You also have to give credit to Mala for everything that she does - she attempts to find a happy medium between her vocal and strong character and her choice to still comply with traditional customs that is expected of her. Her husband eventually too gains respect, stands for her, and is even willing to take revenge for her against her perpetrators. The filmmaker's attempt to make a controversial film in the late 90s when Yash Chopra musicals were enjoying commercial success is something to think about. These are issues that no one wants to discuss or hear about. Furthermore, this film is definitely produced with a low budget even for its time. Lastly, I really like this film because it suggests that there are many women like Mala who exists who I would argue choose silence (from the law and the outer society) to enjoy a peaceful life with their families. she could have easily complained to the law and gotten her in-laws and husband jailed for their continuous brutal violence upon her but why did she choose not to speak to the law? Why was this the director's choice? Would the film have given the same message if the ending had not been the way that it was? I would suggest that because the film's ending was an eerily "sweet" one, it allows us as viewers and consumers of the film to take up the issues that are unresolved within the framework the film. Although the film speaks of issues we want to close our eyes to, I think the film makes a remarkable impact on the broader repertoire of Indian films that represent domestic violence and beg us to take a look at them again.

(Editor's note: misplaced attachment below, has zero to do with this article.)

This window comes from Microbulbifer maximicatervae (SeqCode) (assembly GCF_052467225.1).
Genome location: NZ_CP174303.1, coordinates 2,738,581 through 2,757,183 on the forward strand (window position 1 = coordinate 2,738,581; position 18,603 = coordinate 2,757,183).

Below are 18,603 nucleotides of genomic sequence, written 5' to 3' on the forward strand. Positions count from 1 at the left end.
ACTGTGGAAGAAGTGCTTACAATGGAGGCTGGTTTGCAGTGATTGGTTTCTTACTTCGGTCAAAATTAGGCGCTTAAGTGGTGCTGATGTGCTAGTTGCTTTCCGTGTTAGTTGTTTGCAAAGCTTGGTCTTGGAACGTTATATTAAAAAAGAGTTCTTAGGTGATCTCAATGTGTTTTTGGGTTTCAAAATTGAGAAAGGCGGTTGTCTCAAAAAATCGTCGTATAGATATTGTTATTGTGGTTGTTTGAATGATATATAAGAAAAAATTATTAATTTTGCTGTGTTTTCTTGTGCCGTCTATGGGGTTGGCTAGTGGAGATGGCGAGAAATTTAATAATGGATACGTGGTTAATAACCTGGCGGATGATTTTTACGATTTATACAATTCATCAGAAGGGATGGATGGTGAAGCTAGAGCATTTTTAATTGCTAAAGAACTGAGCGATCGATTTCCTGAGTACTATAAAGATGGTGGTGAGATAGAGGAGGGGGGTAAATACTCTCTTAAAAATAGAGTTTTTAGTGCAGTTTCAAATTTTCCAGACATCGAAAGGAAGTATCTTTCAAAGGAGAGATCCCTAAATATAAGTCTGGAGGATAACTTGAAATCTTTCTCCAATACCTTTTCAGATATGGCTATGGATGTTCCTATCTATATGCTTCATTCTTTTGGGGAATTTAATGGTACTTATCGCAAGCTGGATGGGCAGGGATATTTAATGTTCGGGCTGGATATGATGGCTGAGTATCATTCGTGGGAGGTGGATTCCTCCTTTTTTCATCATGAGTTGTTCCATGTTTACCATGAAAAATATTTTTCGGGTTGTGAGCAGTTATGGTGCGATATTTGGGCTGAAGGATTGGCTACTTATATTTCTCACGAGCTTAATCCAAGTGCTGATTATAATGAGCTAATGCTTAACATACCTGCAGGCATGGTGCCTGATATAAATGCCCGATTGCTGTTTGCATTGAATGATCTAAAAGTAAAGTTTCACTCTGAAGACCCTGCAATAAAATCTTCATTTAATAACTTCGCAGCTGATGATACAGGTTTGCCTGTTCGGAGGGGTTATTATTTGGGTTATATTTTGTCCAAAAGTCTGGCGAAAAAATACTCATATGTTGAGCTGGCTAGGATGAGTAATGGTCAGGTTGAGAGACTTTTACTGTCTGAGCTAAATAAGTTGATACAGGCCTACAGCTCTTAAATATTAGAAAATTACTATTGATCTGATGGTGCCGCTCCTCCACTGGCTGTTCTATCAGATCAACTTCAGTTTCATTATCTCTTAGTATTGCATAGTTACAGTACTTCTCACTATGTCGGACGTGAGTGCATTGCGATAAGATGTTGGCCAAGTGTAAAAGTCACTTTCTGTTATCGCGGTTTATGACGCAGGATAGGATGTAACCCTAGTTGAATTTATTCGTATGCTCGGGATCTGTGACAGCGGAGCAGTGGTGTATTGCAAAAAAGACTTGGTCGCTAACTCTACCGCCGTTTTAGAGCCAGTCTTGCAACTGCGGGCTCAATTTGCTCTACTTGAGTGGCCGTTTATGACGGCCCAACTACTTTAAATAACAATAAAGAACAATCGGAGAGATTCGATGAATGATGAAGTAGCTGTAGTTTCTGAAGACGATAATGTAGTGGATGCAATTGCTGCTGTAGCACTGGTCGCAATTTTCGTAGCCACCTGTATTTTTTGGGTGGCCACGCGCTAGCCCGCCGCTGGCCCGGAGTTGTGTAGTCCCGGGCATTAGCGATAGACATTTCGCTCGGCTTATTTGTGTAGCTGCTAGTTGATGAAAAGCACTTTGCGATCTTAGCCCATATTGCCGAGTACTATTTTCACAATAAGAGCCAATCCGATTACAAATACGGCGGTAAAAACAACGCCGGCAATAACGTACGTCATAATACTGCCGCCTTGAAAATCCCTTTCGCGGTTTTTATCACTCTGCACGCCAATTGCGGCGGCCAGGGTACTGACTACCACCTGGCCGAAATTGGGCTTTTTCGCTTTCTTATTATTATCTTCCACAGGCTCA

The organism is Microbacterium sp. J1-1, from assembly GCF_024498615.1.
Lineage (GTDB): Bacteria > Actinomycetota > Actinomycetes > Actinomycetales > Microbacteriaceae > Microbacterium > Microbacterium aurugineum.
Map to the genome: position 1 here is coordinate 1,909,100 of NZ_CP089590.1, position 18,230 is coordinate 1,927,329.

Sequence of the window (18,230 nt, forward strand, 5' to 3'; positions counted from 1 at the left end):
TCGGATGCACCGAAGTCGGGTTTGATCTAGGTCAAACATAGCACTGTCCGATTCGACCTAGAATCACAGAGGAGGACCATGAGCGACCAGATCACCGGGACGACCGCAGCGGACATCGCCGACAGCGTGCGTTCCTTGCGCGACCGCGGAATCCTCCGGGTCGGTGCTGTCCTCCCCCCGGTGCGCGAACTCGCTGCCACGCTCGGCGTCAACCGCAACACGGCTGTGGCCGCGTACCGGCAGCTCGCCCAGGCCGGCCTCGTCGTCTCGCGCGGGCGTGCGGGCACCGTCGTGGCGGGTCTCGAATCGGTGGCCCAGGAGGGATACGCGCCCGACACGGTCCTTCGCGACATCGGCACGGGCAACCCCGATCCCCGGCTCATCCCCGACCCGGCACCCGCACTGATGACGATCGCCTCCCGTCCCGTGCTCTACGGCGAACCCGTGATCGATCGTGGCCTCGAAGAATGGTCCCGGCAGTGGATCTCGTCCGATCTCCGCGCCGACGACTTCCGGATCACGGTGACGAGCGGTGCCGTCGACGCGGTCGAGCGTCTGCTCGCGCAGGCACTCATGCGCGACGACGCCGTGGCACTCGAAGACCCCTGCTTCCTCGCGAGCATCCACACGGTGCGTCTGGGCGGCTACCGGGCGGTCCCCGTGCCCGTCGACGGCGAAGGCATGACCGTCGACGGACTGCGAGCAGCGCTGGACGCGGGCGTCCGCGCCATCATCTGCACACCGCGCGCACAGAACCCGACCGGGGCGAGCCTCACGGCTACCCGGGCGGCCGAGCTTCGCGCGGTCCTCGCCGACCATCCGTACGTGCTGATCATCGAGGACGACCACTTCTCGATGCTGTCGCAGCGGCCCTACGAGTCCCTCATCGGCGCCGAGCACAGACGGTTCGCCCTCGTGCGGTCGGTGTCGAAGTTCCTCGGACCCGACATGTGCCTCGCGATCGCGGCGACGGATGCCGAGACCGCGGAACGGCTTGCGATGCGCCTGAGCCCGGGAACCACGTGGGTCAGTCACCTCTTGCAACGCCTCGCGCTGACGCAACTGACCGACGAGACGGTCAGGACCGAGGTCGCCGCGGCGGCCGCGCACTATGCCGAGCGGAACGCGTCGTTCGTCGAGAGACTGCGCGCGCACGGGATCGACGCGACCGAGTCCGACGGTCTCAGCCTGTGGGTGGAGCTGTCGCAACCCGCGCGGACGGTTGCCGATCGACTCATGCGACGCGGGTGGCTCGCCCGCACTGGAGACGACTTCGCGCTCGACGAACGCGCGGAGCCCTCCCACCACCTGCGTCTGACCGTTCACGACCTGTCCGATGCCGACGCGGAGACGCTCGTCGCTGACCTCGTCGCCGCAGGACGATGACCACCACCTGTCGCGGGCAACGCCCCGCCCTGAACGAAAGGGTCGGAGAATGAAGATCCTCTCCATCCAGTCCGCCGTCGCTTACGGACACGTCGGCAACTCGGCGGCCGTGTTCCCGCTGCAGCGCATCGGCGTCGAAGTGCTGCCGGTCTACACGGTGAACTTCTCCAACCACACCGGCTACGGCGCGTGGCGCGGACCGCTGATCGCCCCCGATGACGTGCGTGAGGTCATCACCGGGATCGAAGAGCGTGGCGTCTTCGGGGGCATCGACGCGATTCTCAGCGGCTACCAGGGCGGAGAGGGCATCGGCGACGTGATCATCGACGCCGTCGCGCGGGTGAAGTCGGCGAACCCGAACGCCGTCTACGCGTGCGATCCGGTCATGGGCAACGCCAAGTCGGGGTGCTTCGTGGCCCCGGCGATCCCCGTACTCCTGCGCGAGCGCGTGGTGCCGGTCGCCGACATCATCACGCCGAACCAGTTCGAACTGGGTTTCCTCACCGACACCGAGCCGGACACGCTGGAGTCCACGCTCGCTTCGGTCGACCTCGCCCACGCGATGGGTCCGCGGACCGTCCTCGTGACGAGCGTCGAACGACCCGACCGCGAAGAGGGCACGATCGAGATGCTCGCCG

Kudos to the filmmakers who attempt to make movies that compel us to rethink glaring issues that impact the status of women in India.
Source Image: upload.wikmedia.org, static.indianexpress.com, static.ibnlive.com, i.smash.saavncdn.com
Video Source: Youtube
© Nidhi Shrivastava 2014 This content is subject to copyrights. Please ask for my permission before using this content for any purpose.